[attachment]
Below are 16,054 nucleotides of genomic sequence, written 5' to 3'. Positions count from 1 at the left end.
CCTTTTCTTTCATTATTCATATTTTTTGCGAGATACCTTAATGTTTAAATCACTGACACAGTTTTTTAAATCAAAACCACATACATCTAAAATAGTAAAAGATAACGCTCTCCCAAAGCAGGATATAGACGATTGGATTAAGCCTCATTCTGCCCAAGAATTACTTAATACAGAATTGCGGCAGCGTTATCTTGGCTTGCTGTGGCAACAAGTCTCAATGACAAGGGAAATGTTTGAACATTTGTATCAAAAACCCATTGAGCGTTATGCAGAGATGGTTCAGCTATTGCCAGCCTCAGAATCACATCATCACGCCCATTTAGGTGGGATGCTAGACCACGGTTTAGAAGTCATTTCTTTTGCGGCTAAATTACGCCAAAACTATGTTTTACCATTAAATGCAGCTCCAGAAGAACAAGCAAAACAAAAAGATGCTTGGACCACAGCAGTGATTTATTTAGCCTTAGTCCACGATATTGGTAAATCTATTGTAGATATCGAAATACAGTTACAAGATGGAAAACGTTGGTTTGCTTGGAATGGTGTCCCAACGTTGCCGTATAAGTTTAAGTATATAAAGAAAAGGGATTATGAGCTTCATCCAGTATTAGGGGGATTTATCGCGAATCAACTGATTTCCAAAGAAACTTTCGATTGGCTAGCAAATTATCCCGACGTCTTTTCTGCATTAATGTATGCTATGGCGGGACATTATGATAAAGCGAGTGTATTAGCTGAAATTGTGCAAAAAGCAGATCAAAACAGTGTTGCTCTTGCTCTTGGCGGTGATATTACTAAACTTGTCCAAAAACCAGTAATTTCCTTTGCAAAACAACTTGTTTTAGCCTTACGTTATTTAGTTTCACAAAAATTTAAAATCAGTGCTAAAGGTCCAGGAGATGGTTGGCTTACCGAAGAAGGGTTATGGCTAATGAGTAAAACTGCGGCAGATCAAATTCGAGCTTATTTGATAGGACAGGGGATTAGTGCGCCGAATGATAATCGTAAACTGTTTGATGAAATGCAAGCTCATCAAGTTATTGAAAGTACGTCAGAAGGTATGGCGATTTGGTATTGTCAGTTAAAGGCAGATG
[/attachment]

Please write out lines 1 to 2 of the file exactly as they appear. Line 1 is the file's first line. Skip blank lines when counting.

Below are 16,054 nucleotides of genomic sequence, written 5' to 3'. Positions count from 1 at the left end.
CCTTTTCTTTCATTATTCATATTTTTTGCGAGATACCTTAATGTTTAAATCACTGACACAGTTTTTTAAATCAAAACCACATACATCTAAAATAGTAAAAGATAACGCTCTCCCAAAGCAGGATATAGACGATTGGATTAAGCCTCATTCTGCCCAAGAATTACTTAATACAGAATTGCGGCAGCGTTATCTTGGCTTGCTGTGGCAACAAGTCTCAATGACAAGGGAAATGTTTGAACATTTGTATCAAAAACCCATTGAGCGTTATGCAGAGATGGTTCAGCTATTGCCAGCCTCAGAATCACATCATCACGCCCATTTAGGTGGGATGCTAGACCACGGTTTAGAAGTCATTTCTTTTGCGGCTAAATTACGCCAAAACTATGTTTTACCATTAAATGCAGCTCCAGAAGAACAAGCAAAACAAAAAGATGCTTGGACCACAGCAGTGATTTATTTAGCCTTAGTCCACGATATTGGTAAATCTATTGTAGATATCGAAATACAGTTACAAGATGGAAAACGTTGGTTTGCTTGGAATGGTGTCCCAACGTTGCCGTATAAGTTTAAGTATATAAAGAAAAGGGATTATGAGCTTCATCCAGTATTAGGGGGATTTATCGCGAATCAACTGATTTCCAAAGAAACTTTCGATTGGCTAGCAAATTATCCCGACGTCTTTTCTGCATTAATGTATGCTATGGCGGGACATTATGATAAAGCGAGTGTATTAGCTGAAATTGTGCAAAAAGCAGATCAAAACAGTGTTGCTCTTGCTCTTGGCGGTGATATTACTAAACTTGTCCAAAAACCAGTAATTTCCTTTGCAAAACAACTTGTTTTAGCCTTACGTTATTTAGTTTCACAAAAATTTAAAATCAGTGCTAAAGGTCCAGGAGATGGTTGGCTTACCGAAGAAGGGTTATGGCTAATGAGTAAAACTGCGGCAGATCAAATTCGAGCTTATTTGATAGGACAGGGGATTAGTGCGCCGAATGATAATCGTAAACTGTTTGATGAAATGCAAGCTCATCAAGTTATTGAAAGTACGTCAGAAGGTATGGCGATTTGGTATTGTCAGTTAAAGGCAGATG